While we are in the throes of seasonal summertime employment, the holidays are looming just around the corner. You may have found this summer that hiring seasonal employees isn’t as simple as it sounds. In fact, there can be restrictions and obligations that come with seasonal employment that are news to you.
Don’t fall into seasonal employment traps. Know ahead of time what you’re getting yourself into. That way, seasonal employees provide what they’re supposed to — help without all of the hassle. The Bangor Daily News provides some insight into seasonal employee guidelines that every small business should follow.
1. Minor Restrictions
When you think “seasonal employee,” a bright-eyed, inexperienced teenager comes to mind. While this is typically who you’re targeting with your “Help Wanted” advertisements during the summer and holiday months, it’s smart to know ahead of time state and federal limitations on minor workers. For instance, it’s against the law in Maine for a teenager to work alone in a cash-based business like a concession stand.
Also, many states have limitations on how many hours a minor can work during the week, which in some cases changes from the summer months to winter months. Knowing these laws will not only prevent you from breaking the law but will ensure that you have an adequate amount of help.
2. To Pay or Not to Pay Overtime
The Bangor Daily News states that the federal Fair Labor Standards Act requires all employers to pay employees time and a half their regular wage for any hours worked over 40 per week. However, some seasonal employees and jobs are exempt from this act. Furthermore, most states have a similar act that employers must abide by but that also contains exemptions from the rule. Knowing these exemptions can save you a lot of money in the long run.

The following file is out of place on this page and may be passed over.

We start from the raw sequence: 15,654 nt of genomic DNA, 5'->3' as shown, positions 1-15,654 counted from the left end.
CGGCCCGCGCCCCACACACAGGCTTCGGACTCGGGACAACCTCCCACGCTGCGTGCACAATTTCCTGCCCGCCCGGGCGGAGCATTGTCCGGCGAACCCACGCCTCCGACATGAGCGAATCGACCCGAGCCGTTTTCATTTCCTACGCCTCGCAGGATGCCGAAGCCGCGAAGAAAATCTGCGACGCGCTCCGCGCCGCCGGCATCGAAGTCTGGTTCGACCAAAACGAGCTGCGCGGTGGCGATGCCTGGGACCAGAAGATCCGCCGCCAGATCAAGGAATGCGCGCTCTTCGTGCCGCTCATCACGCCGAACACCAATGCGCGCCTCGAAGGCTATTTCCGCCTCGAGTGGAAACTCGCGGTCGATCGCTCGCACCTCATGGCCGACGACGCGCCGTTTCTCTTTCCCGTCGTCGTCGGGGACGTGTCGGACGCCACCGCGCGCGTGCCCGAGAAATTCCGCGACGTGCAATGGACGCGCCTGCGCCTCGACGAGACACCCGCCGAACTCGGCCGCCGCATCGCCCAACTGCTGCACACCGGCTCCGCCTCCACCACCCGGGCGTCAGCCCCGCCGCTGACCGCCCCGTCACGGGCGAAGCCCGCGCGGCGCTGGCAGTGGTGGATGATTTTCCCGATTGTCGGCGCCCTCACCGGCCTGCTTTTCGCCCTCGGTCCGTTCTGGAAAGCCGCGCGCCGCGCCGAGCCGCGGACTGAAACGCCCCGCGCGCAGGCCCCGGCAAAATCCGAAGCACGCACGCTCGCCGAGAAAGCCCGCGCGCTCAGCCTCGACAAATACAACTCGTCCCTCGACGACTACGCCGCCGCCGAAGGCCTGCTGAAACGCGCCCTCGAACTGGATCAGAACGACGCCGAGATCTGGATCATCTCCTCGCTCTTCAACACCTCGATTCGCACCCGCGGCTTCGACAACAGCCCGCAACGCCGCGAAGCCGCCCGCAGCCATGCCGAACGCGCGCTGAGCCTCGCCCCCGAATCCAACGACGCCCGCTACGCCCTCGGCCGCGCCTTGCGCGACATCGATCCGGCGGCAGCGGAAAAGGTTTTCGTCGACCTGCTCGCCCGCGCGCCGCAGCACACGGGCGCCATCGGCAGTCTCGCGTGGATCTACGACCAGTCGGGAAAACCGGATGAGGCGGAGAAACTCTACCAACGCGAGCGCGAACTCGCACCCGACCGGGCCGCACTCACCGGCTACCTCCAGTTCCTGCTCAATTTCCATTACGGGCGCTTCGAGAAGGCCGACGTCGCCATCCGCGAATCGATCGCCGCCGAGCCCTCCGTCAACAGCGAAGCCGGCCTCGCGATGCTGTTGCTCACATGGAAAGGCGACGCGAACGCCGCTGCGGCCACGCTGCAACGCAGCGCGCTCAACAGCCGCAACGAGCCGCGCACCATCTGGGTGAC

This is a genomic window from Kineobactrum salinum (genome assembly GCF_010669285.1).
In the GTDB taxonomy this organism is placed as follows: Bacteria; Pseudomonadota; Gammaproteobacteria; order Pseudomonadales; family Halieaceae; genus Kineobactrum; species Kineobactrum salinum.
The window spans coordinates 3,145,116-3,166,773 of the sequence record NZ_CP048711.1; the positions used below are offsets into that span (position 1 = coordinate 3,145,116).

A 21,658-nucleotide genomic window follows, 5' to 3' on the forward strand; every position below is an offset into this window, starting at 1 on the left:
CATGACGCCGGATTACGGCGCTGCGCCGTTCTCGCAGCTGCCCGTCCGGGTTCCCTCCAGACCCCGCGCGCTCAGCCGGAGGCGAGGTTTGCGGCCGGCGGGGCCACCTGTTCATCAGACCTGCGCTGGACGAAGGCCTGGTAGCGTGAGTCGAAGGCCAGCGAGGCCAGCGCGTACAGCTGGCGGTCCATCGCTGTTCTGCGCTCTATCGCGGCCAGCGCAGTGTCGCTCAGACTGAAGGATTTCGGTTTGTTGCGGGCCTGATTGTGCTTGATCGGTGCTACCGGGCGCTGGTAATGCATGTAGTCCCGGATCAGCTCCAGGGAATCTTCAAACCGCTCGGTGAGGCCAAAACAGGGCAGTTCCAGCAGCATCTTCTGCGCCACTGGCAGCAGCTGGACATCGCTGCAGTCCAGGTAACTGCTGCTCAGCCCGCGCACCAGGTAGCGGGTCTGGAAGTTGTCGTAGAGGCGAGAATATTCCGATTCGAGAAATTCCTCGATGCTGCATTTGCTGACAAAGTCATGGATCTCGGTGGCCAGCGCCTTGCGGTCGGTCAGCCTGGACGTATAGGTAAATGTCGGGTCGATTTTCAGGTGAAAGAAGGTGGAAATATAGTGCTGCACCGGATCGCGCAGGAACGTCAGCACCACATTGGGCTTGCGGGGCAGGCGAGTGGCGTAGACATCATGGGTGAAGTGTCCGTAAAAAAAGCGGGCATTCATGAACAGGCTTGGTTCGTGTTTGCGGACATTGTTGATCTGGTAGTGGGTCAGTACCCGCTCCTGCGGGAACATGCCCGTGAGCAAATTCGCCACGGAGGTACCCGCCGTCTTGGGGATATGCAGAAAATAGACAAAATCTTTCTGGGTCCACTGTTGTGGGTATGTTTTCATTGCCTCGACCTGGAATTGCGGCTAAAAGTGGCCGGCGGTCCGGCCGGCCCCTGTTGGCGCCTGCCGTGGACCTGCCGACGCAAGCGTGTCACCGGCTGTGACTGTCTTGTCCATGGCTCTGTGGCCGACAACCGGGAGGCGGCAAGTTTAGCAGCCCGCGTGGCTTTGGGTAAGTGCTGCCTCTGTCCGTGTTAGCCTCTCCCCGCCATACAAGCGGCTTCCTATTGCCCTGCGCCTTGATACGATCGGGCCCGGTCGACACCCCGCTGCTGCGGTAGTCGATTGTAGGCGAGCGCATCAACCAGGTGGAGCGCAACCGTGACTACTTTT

3. Miscellaneous Legal Obligations
When it comes to legal obligations, there are a slew of federal and state laws that could require something more of your small business if you take on more employees. Brush up on the legal ramifications for your small business if you decide to take on seasonal help. Ask questions about medical benefits or legal liability that comes with increasing your staff for a few weeks or months.
4. The Unpaid Intern
There has been a lot of controversy lately regarding unpaid interns. Many employers abuse unpaid interns, delegating tasks to them that are vital to the production of the business without paying them. Again, the Fair Labor Standards Act specifies that if a student or volunteer is handling responsibilities that benefit the business, they should be paid, as reported by the Bangor Daily News. Technically, unpaid interns should only be working as a supplement to their education. Anything beyond that requires minimum wage pay.
While these aren’t the only concerns you should address before hiring seasonal employees, it’s a start. Taking certain precautions will ensure that your seasonal employees are a help and not a nightmare.
Tell us about your experiences with hiring seasonal employees in the comments!